The vast majority of business owners are drawn to the idea of doing business in a more sustainable manner in theory, but often aren’t sure how to proceed in practical terms. There’s a lingering perception that going green or implementing sustainability initiatives is expensive, time-consuming, and requires complicated technical know-how.
The truth is that more sustainable ways of doing business virtually always result in improved profits (and of course better PR!) and they’re usually not as difficult to implement as they may seem. Whether your business is still a startup or already has a global footprint, there are some basic steps we can all follow to begin our journey to a healthier planet.
Start in the office
The easiest place to implement change is where you work every day. Let your employees know you’re on a mission to green the workplace, and encourage them to get involved and make their own suggestions. Putting a recycling program in place is easy to accomplish, and many staff members will be grateful to have a place to dispose of some of their household recyclables too! Get together with companies you share a premises or office block with to make an even bigger impact. Change your light bulbs to LED’s, start using Eco-friendly cleaning products, support vendors who use sustainable sourced products – the list of options is endless. And remember to keep this green spirit going when it comes time to expand too. To expand your business you may have to borrow funds or get a loan from any bank or private lender but, make sure you get out of debt as soon as possible so that your financial statements do no project a huge loan capital.
Open your mind
As a rule, people aren’t always fans of change – and when you’ve been doing business a certain way for decades, accepting new technologies can be tough. But keeping your eyes open for better ways of doing the same thing is vital for any kind of transformation. Some industries have a particular reputation for being slow to change – and the construction industry is but one example. A technology such as Neoloy geocells – which use a network of honeycomb-like cells for soil stabilization, slope protection and erosion control – has actually been around for some time, yet many companies simply aren’t aware of the benefits yet. Geocells offer construction companies the ability to use local rather than imported materials as filler, have a longer lifespan, reduce construction time, and have a much lower carbon footprint than traditional stabilization techniques – yet many companies just aren’t aware of them… yet!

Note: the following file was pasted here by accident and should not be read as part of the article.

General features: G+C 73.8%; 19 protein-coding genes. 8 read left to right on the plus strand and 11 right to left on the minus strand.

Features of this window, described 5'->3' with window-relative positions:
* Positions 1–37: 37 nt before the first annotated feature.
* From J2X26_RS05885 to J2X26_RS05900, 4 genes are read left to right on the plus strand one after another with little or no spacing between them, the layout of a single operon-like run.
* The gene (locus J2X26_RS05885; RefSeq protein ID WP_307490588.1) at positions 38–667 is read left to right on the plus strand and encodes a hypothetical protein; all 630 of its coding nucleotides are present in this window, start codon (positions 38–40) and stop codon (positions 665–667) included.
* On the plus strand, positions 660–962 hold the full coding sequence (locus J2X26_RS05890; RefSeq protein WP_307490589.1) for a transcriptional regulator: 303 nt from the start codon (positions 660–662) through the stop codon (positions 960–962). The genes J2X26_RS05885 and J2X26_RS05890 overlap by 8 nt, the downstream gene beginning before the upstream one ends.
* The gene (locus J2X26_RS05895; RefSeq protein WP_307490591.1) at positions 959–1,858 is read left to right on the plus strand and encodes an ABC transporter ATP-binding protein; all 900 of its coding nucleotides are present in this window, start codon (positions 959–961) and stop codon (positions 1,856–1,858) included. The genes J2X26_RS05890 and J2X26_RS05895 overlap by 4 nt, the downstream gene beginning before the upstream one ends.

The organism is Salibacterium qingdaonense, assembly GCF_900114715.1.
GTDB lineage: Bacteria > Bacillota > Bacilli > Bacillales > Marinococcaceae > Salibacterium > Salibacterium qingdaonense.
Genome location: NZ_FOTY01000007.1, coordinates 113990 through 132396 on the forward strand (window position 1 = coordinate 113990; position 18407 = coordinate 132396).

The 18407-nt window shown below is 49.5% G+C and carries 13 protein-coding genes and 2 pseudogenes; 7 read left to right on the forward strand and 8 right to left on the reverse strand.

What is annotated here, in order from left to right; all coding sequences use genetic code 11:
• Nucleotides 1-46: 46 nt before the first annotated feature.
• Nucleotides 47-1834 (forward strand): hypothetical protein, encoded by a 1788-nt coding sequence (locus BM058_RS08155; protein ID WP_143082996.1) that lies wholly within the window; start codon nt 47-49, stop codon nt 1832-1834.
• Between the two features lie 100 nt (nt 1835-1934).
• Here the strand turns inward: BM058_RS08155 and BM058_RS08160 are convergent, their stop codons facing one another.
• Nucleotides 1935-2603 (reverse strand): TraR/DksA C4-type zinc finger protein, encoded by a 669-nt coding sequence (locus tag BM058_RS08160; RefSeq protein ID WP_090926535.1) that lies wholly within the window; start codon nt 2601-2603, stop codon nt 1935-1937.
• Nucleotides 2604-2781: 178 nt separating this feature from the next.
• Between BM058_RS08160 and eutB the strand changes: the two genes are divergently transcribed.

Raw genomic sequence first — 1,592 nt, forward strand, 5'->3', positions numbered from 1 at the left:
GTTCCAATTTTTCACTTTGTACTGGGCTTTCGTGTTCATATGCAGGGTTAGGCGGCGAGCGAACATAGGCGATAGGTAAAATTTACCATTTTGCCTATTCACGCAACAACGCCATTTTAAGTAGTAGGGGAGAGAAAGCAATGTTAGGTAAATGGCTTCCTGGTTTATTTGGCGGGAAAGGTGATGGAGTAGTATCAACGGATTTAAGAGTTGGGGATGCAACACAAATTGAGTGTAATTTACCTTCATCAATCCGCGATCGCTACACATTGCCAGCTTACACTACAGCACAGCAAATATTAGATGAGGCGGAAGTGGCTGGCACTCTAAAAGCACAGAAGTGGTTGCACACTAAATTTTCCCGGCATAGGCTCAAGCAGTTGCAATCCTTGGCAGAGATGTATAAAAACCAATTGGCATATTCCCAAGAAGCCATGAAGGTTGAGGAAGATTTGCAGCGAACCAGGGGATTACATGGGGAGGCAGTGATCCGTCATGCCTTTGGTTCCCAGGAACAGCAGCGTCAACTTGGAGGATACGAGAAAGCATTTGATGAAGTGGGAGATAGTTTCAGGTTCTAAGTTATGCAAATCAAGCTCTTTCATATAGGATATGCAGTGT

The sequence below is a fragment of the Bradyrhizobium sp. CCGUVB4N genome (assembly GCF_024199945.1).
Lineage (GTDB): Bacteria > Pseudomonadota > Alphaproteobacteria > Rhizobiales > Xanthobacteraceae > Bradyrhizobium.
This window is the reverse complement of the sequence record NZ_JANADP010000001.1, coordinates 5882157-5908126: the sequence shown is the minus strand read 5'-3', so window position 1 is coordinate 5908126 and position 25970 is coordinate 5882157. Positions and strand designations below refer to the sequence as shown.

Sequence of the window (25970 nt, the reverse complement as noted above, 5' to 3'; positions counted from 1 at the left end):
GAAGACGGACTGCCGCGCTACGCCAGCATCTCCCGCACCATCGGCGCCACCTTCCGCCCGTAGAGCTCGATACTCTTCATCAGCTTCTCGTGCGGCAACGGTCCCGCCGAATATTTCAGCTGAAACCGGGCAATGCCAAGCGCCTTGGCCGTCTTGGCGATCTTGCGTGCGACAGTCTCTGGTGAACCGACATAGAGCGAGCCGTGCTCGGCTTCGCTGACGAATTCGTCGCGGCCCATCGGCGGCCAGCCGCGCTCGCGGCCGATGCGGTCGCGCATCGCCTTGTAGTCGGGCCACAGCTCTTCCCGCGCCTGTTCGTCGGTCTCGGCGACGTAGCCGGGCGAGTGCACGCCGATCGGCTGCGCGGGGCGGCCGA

Whatever industry you’re in, the chances are there are already more sustainable methods of accomplishing the same end. There’s a misconception that green initiatives require research and development, when a lot of the time all you need to do is keep your eyes and mind open!
Allow more staff to work remotely
Aside from the obvious benefit of reduced carbon emissions through less reliance on fossil fuel-burning vehicles, there are some pretty unexpected advantages of allowing employees to work from home. Reduced stress is a major one – especially if your staff often has to wake at the crack of dawn only to spend hours stuck in traffic. Knock-on benefits include increased productivity, better morale and better work-life balance. And far from hurting your pocket, having employees work from home reduces your monthly municipal bills and expenses too.
Explore your renewable energy options
For a long time it’s only been really big corporations that could take advantage of green energy incentives, but as alternative energy sources such as wind and solar begin to achieve cost competitiveness with fossil fuels, this is beginning to change. Depending on where you’re located, this could be in the form of voluntary power purchases which can be paid back over several years, or even local tax rebates for installing your own solar panels. Checking what’s available certainly can’t hurt!
Change your procurement procedures
Even if you can’t implement all the sustainability initiatives you’d like to in your own office, you still have massive power when it comes to which suppliers you choose. Whether it’s the company that delivers your office stationery, supplies your furniture, does your catering, or where you buy the raw materials for your manufacturing processes, where you choose to spend your money has power.
Make it company policy that all new and existing suppliers be assessed, and that greater preference is given to those with better green credentials. Support local rather than imported, companies which don’t use harmful chemicals, products that are recycled or have more Eco-friendly packaging, or boast lower (or ideally neutral) carbon transport and logistics practices.
Like all things in business, money talks when it comes to encouraging other companies to become more sustainable too.